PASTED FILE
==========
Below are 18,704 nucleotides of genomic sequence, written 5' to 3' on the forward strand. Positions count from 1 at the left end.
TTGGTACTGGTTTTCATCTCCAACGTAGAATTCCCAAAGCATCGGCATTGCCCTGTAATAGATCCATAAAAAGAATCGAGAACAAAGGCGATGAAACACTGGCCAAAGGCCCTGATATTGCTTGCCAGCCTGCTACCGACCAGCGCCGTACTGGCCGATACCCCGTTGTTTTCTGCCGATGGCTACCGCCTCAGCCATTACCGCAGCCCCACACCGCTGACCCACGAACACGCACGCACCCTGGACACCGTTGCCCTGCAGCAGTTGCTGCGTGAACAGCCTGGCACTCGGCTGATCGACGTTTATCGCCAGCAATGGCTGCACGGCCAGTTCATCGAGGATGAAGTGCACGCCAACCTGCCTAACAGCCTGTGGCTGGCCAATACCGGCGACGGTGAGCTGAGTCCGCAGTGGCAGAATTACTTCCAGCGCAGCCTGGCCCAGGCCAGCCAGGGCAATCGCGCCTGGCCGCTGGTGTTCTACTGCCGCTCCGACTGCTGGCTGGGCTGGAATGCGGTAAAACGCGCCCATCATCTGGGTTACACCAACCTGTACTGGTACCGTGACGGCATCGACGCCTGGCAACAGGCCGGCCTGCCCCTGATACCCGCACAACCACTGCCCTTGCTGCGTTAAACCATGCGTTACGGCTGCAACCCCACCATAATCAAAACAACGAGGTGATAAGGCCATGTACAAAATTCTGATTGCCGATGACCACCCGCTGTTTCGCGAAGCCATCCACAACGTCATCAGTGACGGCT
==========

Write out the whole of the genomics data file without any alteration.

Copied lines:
Below are 18,704 nucleotides of genomic sequence, written 5' to 3' on the forward strand. Positions count from 1 at the left end.
TTGGTACTGGTTTTCATCTCCAACGTAGAATTCCCAAAGCATCGGCATTGCCCTGTAATAGATCCATAAAAAGAATCGAGAACAAAGGCGATGAAACACTGGCCAAAGGCCCTGATATTGCTTGCCAGCCTGCTACCGACCAGCGCCGTACTGGCCGATACCCCGTTGTTTTCTGCCGATGGCTACCGCCTCAGCCATTACCGCAGCCCCACACCGCTGACCCACGAACACGCACGCACCCTGGACACCGTTGCCCTGCAGCAGTTGCTGCGTGAACAGCCTGGCACTCGGCTGATCGACGTTTATCGCCAGCAATGGCTGCACGGCCAGTTCATCGAGGATGAAGTGCACGCCAACCTGCCTAACAGCCTGTGGCTGGCCAATACCGGCGACGGTGAGCTGAGTCCGCAGTGGCAGAATTACTTCCAGCGCAGCCTGGCCCAGGCCAGCCAGGGCAATCGCGCCTGGCCGCTGGTGTTCTACTGCCGCTCCGACTGCTGGCTGGGCTGGAATGCGGTAAAACGCGCCCATCATCTGGGTTACACCAACCTGTACTGGTACCGTGACGGCATCGACGCCTGGCAACAGGCCGGCCTGCCCCTGATACCCGCACAACCACTGCCCTTGCTGCGTTAAACCATGCGTTACGGCTGCAACCCCACCATAATCAAAACAACGAGGTGATAAGGCCATGTACAAAATTCTGATTGCCGATGACCACCCGCTGTTTCGCGAAGCCATCCACAACGTCATCAGTGACGGCT